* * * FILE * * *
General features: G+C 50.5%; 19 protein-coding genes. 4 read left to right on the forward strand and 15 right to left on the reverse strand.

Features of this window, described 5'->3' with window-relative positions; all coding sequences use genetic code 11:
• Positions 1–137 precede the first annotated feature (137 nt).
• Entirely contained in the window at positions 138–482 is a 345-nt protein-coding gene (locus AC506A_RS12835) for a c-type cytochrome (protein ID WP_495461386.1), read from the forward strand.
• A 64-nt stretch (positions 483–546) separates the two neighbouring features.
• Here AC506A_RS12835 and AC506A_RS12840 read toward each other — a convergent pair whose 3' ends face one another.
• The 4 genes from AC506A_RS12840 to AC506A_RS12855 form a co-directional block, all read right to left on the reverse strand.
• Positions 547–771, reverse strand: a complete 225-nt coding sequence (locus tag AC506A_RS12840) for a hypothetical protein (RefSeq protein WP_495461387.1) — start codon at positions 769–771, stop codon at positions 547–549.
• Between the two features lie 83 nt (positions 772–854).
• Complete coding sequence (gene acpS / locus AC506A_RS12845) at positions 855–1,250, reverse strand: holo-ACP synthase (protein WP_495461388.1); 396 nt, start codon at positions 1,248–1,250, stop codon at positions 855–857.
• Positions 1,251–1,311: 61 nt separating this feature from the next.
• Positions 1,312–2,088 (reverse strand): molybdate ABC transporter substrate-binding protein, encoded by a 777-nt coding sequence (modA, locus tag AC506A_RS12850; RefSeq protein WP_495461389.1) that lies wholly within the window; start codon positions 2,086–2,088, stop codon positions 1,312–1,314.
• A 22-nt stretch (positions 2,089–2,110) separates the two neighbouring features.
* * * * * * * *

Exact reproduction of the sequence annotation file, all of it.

General features: G+C 50.5%; 19 protein-coding genes. 4 read left to right on the forward strand and 15 right to left on the reverse strand.

Features of this window, described 5'->3' with window-relative positions; all coding sequences use genetic code 11:
• Positions 1–137 precede the first annotated feature (137 nt).
• Entirely contained in the window at positions 138–482 is a 345-nt protein-coding gene (locus AC506A_RS12835) for a c-type cytochrome (protein ID WP_495461386.1), read from the forward strand.
• A 64-nt stretch (positions 483–546) separates the two neighbouring features.
• Here AC506A_RS12835 and AC506A_RS12840 read toward each other — a convergent pair whose 3' ends face one another.
• The 4 genes from AC506A_RS12840 to AC506A_RS12855 form a co-directional block, all read right to left on the reverse strand.
• Positions 547–771, reverse strand: a complete 225-nt coding sequence (locus tag AC506A_RS12840) for a hypothetical protein (RefSeq protein WP_495461387.1) — start codon at positions 769–771, stop codon at positions 547–549.
• Between the two features lie 83 nt (positions 772–854).
• Complete coding sequence (gene acpS / locus AC506A_RS12845) at positions 855–1,250, reverse strand: holo-ACP synthase (protein WP_495461388.1); 396 nt, start codon at positions 1,248–1,250, stop codon at positions 855–857.
• Positions 1,251–1,311: 61 nt separating this feature from the next.
• Positions 1,312–2,088 (reverse strand): molybdate ABC transporter substrate-binding protein, encoded by a 777-nt coding sequence (modA, locus tag AC506A_RS12850; RefSeq protein WP_495461389.1) that lies wholly within the window; start codon positions 2,086–2,088, stop codon positions 1,312–1,314.
• A 22-nt stretch (positions 2,089–2,110) separates the two neighbouring features.